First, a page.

Study design: A prospective self-assessment analysis of a consecutive series of adult patients diagnosed with adult scoliosis of adolescent onset or de novo degenerative scoliosis.
Purpose: To analyze the impact that scoliosis has on patient health perceptions.
Summary of background data: There exists little data studying the effect scoliosis has on an adult's self-perception of health.
Methods: Inclusion criteria were: age > or =18 years, Cobb angle greater than 10 degrees, degenerative or idiopathic deformity, no prior surgery (spine), and complete records. Each patient completed the standard Short Form-36 (SF-36) questionnaire. For each patient, radiographic and clinical data were evaluated. After all data were collected, the mean, standard deviation (SD), and true N values of the Cobb angle were calculated. This study population was then divided into two groups: patients with a Cobb angle greater than 10 degrees and patients with a Cobb angle greater than 20 degrees. Comparison of the SF-36 data for adult scoliosis patients with the United States general population, the United States general population ages 55-64, and patients with hypertension and low back pain was undertaken.
Results: The mean age for the patients in this study was 63 years of age; 22 patients were diagnosed as having adult scoliosis of adolescent onset and 27 patients had de novo degenerative scoliosis. The Cobb angle in this study group was found to be greater than 20 degrees in 41 patients; of these patients, 19 patients had a diagnosis of adult scoliosis of adolescent onset and 22 patients had a diagnosis of de novo degenerative scoliosis. Taken as a whole, the patients in this study averaged scores much lower than the norms for both the general U.S. population in all 8 categories and the U.S. population for ages 55 to 64 in 7 out of 8 categories of the SF-36 questionnaire. Additionally, patients with scoliosis also showed lower scores compared to that of the norms found of patients with comorbid conditions: back pain/sciatica with hypertension in seven of the eight categories: physical functioning, role physical, bodily pain, general health, vitality, social functioning, role emotional, and mental health. Of the radiographic parameters analyzed, loss of lumbar lordosis revealed a significant correlation with social function: P = 0.018; role emotional: P = 0.038; and overall general health: P = 0.05. The other radiographic parameters did not reveal statistically significant correlation to the calculated SF-36 scores.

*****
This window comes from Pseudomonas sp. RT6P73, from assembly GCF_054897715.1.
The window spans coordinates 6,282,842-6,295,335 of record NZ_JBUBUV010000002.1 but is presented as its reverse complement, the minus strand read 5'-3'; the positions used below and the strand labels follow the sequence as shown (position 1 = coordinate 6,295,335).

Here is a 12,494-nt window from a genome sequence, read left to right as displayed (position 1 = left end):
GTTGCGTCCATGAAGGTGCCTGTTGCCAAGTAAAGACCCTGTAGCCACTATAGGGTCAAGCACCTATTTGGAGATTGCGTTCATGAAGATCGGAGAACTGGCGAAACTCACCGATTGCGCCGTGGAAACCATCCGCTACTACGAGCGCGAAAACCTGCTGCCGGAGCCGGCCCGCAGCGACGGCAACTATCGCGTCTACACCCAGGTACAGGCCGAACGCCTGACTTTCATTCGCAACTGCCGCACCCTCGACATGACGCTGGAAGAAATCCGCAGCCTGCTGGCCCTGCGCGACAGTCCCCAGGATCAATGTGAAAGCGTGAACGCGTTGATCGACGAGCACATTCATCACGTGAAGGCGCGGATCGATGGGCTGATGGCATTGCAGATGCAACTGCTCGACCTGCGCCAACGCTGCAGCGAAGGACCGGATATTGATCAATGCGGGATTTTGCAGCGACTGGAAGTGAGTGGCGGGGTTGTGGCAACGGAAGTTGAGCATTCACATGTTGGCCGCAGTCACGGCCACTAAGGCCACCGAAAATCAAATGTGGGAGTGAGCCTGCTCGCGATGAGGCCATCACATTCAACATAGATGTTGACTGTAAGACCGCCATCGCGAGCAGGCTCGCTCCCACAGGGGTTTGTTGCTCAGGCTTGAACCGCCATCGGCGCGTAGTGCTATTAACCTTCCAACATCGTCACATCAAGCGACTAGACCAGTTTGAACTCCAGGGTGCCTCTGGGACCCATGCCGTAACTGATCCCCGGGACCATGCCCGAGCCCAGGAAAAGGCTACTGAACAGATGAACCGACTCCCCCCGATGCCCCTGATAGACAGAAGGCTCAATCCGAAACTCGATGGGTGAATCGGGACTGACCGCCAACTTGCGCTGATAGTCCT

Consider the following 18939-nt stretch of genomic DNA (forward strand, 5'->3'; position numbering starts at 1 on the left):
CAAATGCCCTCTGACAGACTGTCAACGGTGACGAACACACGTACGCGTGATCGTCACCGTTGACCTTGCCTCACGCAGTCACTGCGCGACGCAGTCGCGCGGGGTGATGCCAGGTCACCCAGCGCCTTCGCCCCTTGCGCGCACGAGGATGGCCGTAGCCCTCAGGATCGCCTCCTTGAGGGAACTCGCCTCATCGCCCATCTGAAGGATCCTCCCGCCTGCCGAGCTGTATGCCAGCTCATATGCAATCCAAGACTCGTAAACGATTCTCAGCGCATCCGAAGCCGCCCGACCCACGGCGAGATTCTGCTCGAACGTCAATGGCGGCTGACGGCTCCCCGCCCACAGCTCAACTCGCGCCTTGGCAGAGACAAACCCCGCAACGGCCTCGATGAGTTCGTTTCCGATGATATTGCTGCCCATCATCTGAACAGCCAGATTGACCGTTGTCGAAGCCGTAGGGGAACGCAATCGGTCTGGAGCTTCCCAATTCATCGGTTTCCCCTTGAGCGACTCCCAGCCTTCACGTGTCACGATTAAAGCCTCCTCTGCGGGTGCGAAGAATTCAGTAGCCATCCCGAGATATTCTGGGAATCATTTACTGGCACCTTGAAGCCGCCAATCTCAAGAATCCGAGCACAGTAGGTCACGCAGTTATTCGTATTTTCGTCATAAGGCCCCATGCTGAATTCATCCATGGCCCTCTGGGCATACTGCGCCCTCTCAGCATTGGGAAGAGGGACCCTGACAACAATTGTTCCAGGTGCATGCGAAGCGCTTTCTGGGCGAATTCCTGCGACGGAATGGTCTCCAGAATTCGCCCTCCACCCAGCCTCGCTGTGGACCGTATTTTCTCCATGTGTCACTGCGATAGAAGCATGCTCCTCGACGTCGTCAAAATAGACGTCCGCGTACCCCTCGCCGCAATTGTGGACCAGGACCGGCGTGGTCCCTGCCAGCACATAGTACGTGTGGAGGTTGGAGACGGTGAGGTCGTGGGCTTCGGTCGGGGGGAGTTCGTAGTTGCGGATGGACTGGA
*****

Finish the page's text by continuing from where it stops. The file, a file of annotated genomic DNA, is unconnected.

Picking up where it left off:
Conclusion: Our data clearly demonstrate the impact that adult scoliosis has on a patient's perception of health. The severity of this impact is strikingly apparent in the SF-36 scores when compared to benchmark data on patients with comorbid conditions such as back pain and hypertension. It is our conclusion that adult scoliosis is becoming a medical condition of significant impact, affecting the fastest growing section of our society to a previously unrecognized degree.